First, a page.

Are there alternatives to guardianship?

On Behalf of | Dec 18, 2020 | Estate Planning

If you have a special needs relative or a loved one in declining health, the subject of a guardianship has probably come up. It is natural to agonize over this decision since appointing a guardian will take away a lot of rights your relative used to enjoy. Alternatives to a guardianship do exist, however. 

Before you commit to a guardianship, it may help to think about other ways you can help your family member so that your relative does not lose too much independence. The North Carolina government website explains the various options available to you. 

Make a support plan

Your relative may just need assistance with various areas of life. If so, you could consider writing out a plan that names individuals to help out your family member. Someone like a sibling or a friend may help your relative with financial advice. Another may function as a caretaker. You might also ask someone to deliver groceries or handle clothing duties. 

Prepare advance directives

Your relative may be doing fine at the moment but could experience a decline in mental ability sometime in the future. Your family member can prepare by composing a living will or an advance directive. This document will establish how doctors should provide medical treatment when your relative can no longer make health care decisions. Your loved one may also use an Advance Instruction for Mental Health Treatment to describe possible treatment for mental issues.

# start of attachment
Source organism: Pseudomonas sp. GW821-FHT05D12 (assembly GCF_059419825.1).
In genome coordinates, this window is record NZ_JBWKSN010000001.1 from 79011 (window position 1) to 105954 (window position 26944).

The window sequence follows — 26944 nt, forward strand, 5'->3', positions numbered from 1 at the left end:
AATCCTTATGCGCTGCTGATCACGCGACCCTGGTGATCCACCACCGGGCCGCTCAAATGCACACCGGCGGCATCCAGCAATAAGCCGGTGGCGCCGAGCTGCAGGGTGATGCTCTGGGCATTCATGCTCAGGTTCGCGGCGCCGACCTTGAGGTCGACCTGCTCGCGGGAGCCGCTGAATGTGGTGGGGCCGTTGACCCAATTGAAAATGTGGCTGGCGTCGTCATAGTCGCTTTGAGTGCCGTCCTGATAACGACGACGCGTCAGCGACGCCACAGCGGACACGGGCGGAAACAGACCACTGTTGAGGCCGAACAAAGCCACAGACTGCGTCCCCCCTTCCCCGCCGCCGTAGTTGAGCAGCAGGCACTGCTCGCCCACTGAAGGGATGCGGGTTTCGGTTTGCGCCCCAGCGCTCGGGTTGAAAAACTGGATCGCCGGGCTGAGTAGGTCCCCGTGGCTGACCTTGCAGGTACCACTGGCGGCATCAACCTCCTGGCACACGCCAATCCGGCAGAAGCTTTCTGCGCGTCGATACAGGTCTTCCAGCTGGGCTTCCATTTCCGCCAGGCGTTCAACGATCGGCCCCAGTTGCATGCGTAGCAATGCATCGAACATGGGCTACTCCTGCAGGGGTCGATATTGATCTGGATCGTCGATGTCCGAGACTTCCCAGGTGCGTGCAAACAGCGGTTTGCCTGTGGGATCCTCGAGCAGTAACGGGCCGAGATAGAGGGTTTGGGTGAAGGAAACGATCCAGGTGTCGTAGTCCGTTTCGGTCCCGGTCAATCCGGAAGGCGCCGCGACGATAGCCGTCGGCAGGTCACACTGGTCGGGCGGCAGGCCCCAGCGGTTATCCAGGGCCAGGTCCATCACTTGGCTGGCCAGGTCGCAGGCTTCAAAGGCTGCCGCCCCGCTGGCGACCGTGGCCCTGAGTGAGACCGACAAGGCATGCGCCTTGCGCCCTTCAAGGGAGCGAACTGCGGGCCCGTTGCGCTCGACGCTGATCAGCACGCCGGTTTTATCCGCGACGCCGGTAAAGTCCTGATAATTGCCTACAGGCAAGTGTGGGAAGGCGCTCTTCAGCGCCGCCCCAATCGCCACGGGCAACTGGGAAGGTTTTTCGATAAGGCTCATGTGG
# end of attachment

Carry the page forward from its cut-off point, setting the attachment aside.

Create a power of attorney

A power of attorney can give a person powers similar to a guardian, except a POA does not require a court order. In the event your family member suffers incapacitation, the POA will kick in. The POA, also known as an agent, will take over health care decisions on behalf of your relative. If the POA document assigns such power, the agent may also handle financial decisions. 

Using a trust

Your relative may function well at home and even out in public. The problem is that your loved one has problems making decisions pertaining to property or assets. To help your family member, you may create a living trust to house the assets of your relative. The trust can pay an income to your relative for specific purposes like food, medicine or educational expenses. You may also create a special needs trust to hold assets so that your relative remains eligible for Medicaid or Supplemental Security Income.